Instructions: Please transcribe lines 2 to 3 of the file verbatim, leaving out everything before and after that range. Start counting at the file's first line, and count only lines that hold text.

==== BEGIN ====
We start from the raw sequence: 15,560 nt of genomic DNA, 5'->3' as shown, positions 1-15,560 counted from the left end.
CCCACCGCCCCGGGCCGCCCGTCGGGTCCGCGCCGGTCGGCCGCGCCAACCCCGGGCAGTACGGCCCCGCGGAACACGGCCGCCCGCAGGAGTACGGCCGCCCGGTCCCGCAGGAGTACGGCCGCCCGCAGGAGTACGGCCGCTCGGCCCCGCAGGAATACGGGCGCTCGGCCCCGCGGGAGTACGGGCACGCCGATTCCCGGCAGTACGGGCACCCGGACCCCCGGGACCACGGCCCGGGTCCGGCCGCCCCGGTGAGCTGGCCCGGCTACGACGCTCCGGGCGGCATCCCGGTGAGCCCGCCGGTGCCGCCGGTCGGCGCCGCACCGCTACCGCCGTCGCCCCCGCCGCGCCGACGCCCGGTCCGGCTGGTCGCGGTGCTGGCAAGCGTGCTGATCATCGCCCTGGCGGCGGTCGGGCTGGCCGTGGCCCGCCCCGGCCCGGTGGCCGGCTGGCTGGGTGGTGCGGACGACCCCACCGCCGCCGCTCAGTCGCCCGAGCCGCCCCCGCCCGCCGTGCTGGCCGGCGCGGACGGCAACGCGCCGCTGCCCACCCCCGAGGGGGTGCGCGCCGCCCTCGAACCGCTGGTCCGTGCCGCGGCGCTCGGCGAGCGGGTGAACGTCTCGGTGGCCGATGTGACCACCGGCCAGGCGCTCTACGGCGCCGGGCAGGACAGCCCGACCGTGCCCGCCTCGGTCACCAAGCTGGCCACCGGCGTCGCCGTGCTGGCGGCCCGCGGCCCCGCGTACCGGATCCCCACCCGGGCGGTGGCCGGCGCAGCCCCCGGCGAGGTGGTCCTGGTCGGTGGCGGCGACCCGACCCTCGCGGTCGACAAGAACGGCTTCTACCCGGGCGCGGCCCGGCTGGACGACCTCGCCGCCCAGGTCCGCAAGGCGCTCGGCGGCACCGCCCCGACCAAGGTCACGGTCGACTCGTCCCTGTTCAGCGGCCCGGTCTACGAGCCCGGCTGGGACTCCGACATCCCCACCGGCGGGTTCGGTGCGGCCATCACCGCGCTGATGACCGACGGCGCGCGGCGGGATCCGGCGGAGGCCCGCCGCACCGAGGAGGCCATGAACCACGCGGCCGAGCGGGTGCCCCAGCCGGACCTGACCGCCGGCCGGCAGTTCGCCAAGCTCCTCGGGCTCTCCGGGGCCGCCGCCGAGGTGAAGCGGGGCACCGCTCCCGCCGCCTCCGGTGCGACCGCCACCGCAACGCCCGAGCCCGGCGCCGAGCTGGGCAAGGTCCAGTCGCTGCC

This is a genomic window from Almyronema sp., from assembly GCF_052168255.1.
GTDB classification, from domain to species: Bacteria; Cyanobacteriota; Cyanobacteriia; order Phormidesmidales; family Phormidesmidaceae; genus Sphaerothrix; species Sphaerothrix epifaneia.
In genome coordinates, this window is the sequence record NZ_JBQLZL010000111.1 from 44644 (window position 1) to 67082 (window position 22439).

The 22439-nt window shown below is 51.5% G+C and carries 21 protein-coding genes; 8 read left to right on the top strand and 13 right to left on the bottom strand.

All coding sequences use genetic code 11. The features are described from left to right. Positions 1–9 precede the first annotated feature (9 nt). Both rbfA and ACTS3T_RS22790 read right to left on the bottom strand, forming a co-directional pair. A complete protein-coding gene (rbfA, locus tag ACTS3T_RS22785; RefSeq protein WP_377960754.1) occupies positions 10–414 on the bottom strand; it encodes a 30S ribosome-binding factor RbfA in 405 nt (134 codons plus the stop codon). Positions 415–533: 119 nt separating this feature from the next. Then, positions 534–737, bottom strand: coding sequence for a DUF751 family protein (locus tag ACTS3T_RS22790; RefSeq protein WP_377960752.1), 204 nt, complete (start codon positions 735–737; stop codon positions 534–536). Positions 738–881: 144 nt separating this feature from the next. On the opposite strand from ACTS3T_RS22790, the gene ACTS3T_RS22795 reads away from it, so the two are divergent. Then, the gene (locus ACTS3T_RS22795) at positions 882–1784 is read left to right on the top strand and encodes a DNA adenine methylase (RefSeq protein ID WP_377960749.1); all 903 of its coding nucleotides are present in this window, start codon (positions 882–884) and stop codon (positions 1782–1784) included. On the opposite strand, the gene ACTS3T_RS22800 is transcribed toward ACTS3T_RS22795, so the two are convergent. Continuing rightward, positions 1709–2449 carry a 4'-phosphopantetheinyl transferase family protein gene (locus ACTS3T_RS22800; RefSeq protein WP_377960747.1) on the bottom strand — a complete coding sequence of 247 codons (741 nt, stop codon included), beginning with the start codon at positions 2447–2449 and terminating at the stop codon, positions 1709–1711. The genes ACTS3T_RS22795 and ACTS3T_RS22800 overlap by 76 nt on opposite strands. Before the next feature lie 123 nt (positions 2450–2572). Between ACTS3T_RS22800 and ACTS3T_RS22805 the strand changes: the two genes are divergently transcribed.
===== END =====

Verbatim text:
CCCACCGCCCCGGGCCGCCCGTCGGGTCCGCGCCGGTCGGCCGCGCCAACCCCGGGCAGTACGGCCCCGCGGAACACGGCCGCCCGCAGGAGTACGGCCGCCCGGTCCCGCAGGAGTACGGCCGCCCGCAGGAGTACGGCCGCTCGGCCCCGCAGGAATACGGGCGCTCGGCCCCGCGGGAGTACGGGCACGCCGATTCCCGGCAGTACGGGCACCCGGACCCCCGGGACCACGGCCCGGGTCCGGCCGCCCCGGTGAGCTGGCCCGGCTACGACGCTCCGGGCGGCATCCCGGTGAGCCCGCCGGTGCCGCCGGTCGGCGCCGCACCGCTACCGCCGTCGCCCCCGCCGCGCCGACGCCCGGTCCGGCTGGTCGCGGTGCTGGCAAGCGTGCTGATCATCGCCCTGGCGGCGGTCGGGCTGGCCGTGGCCCGCCCCGGCCCGGTGGCCGGCTGGCTGGGTGGTGCGGACGACCCCACCGCCGCCGCTCAGTCGCCCGAGCCGCCCCCGCCCGCCGTGCTGGCCGGCGCGGACGGCAACGCGCCGCTGCCCACCCCCGAGGGGGTGCGCGCCGCCCTCGAACCGCTGGTCCGTGCCGCGGCGCTCGGCGAGCGGGTGAACGTCTCGGTGGCCGATGTGACCACCGGCCAGGCGCTCTACGGCGCCGGGCAGGACAGCCCGACCGTGCCCGCCTCGGTCACCAAGCTGGCCACCGGCGTCGCCGTGCTGGCGGCCCGCGGCCCCGCGTACCGGATCCCCACCCGGGCGGTGGCCGGCGCAGCCCCCGGCGAGGTGGTCCTGGTCGGTGGCGGCGACCCGACCCTCGCGGTCGACAAGAACGGCTTCTACCCGGGCGCGGCCCGGCTGGACGACCTCGCCGCCCAGGTCCGCAAGGCGCTCGGCGGCACCGCCCCGACCAAGGTCACGGTCGACTCGTCCCTGTTCAGCGGCCCGGTCTACGAGCCCGGCTGGGACTCCGACATCCCCACCGGCGGGTTCGGTGCGGCCATCACCGCGCTGATGACCGACGGCGCGCGGCGGGATCCGGCGGAGGCCCGCCGCACCGAGGAGGCCATGAACCACGCGGCCGAGCGGGTGCCCCAGCCGGACCTGACCGCCGGCCGGCAGTTCGCCAAGCTCCTCGGGCTCTCCGGGGCCGCCGCCGAGGTGAAGCGGGGCACCGCTCCCGCCGCCTCCGGTGCGACCGCCACCGCAACGCCCGAGCCCGGCGCCGAGCTGGGCAAGGTCCAGTCGCTGCC

This is a genomic window from Almyronema sp., from assembly GCF_052168255.1.